Opening Doors and Seats.  Open the main toilet door and cubicle with your hands, then wash your hands immediately, turning the tap using as minimal contact as possible. Now wash your hands thoroughly, 'and' the area of tap you're going to need to touch to turn off again. Then enter the cubicle. Use a piece of public toilet paper to lock the door, raise the lid and seat. Place more toilet paper inside the bowl to avoid splashes. Adjust clothing. Squat. Never sit. Do your business, then close the seat and lid 'before' flushing, (take one sheet of toilet paper and save for later), then flush. Next, preferably, while your pants are still down, shuffle to that same sink and wash the sink taps again, and then your hands. Dress and exit asap using the saved piece of toilet paper to open the exit door if necessary.

  • Washing Hands. Your hands will always be dirty, so once inside the toilet area, to avoid any cross-contamination, wash your hands 'prior' to using the toilet or touching yourself. If it is an automatic tap and soap dispenser, great, simply wash your hands, shake or wipe dry with a tissue and you're good to go. If its a manual tap, turn it on, wash your hands 'and' also wash part of the tap you will need to touch to turn off. .If it's a piece of soap, wash the soap thoroughly first, then your hands.
  • Controlled Breathing. As soon as you enter a toilet, hold your breath for as long as possible. Then exhale slowly before needing to take another breath.
  • Adjusting Clothing.  If you've a long coat, jacket, dress, fold them up above your waist.  It may be easier when zipped-up or buttoned. Ideally, leave outside if possible. Rucksack wearers can tuck their clothing under the rucksack if possible.
  • Baggage and Shopping. The toilet door, floor, and coat hooks will be coated and screaming with bacteria, so don't use them or touch anything.  Ideally, leave coats, bags and rucksacks outside the toilet if possible, if not, and depending on the straps, handles, size etc, keep them on you, or use your teeth to hold them.
  • Opening Doors Options. If it's an outward opening door, rip a small piece of your tissue to pull open the door 'slowly' to avoid 'settled' particles being blown around. If its a 'push' open door, use the front of your foot by stepping on the base of the door, and pushing the door open as you step forward, or piece of tissue.Or use your hands to enter as you'll be washing them prior to using the toilet.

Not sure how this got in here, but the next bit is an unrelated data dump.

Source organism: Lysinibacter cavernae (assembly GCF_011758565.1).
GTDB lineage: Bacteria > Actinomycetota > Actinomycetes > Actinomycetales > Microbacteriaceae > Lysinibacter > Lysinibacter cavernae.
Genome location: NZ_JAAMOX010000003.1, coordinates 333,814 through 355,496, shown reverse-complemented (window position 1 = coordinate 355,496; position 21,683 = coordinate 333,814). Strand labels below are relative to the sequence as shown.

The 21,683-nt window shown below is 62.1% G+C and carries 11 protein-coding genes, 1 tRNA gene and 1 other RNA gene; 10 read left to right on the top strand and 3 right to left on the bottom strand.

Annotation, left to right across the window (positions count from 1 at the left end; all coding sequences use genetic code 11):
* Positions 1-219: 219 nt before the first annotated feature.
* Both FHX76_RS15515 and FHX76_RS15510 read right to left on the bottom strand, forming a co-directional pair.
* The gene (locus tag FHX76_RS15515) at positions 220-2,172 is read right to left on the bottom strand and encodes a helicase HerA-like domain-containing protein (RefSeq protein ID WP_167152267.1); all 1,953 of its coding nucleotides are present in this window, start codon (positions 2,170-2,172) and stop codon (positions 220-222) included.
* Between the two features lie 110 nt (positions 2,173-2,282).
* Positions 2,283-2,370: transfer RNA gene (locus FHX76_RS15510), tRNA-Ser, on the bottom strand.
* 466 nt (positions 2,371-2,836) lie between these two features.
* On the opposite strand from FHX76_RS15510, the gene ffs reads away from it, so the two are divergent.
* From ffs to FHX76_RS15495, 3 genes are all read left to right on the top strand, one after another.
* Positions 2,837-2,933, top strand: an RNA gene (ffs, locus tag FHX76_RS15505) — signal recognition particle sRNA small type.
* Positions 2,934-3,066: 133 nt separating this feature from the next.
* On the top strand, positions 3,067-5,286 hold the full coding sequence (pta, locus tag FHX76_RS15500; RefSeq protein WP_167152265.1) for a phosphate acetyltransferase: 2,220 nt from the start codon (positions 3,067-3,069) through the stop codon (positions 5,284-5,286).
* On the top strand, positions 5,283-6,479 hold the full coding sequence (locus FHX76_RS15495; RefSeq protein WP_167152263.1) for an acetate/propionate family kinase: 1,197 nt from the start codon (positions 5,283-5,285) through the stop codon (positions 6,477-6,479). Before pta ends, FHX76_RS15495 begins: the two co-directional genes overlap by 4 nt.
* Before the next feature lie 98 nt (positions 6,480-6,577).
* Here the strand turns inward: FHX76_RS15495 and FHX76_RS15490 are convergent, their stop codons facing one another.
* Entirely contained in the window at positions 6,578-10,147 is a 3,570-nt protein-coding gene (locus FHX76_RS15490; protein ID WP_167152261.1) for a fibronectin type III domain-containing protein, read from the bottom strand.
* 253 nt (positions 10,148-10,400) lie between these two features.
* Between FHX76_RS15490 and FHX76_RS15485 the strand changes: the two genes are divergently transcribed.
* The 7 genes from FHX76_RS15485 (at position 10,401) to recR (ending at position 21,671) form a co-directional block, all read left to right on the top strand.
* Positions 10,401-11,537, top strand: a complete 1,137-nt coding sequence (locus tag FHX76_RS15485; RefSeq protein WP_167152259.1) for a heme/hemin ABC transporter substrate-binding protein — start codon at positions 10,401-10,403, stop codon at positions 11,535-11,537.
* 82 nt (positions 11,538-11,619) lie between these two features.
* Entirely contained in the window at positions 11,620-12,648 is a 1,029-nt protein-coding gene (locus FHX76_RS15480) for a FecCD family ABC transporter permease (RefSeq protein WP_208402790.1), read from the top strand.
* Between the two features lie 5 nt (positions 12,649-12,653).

Doing the Business
A Number One (Wee / Pee) - the urinal. Take a deep breath. Wash hands. The urinal to choose is always the one nearest to the door. Before you 'tuck-away' and zip-up, repeat the steps of washing and drying your hands. Use your tissue or any small piece of paper to exit door

Using Your Home Toilet
Hold breath. Enter the toilet. Wash and dry hands. Adjust clothing. Squat. Do the business. Close the lid. Wash hands 'and' the toilet flushing handle. Dry hands. Pull-up clothing. Strike a match, flush and exit ASAP. (striking a match eliminates any bad smells). Exhale.

Touching The Light Switch - Tip
        Before                                                                                                                             After
My previous light switch was very annoying. Trying to grab that string-pull while it swings around with a life of its own.

Not any-more. I removed the string and replaced it with speaker cable, and inserted the end into the wall.  Using just my elbow, I can simply switch on and off very easily and hygienically. Even with my little finger, plus, The speaker cable is easier to clean. Try doing that with your (if you have one) string-pull contraption.

Minimise Your Faecal Coliform & Urine Bacteria Intake
  • Don't ever sit near the toilets when eating at a restaurant or cafe. Never use a restaurant/cafe that stores food to near their toilet.
  • Never use a toilet directly 'after' someone, or 'with' someone else.
  • If you spend more than 1 minute using the toilet, then your diet may need changing.
  • Limit cross contamination - never read anything, or touch anything in someone's toilet.
  • To remove bad odours, strike a match and extinguish. This will remove any smells. Never use aerosol sprays. 
  • I worry when shaking hands with anyone, but I'd happily shake yours if you followed this advice. 
About TOWP - - 28-9-2017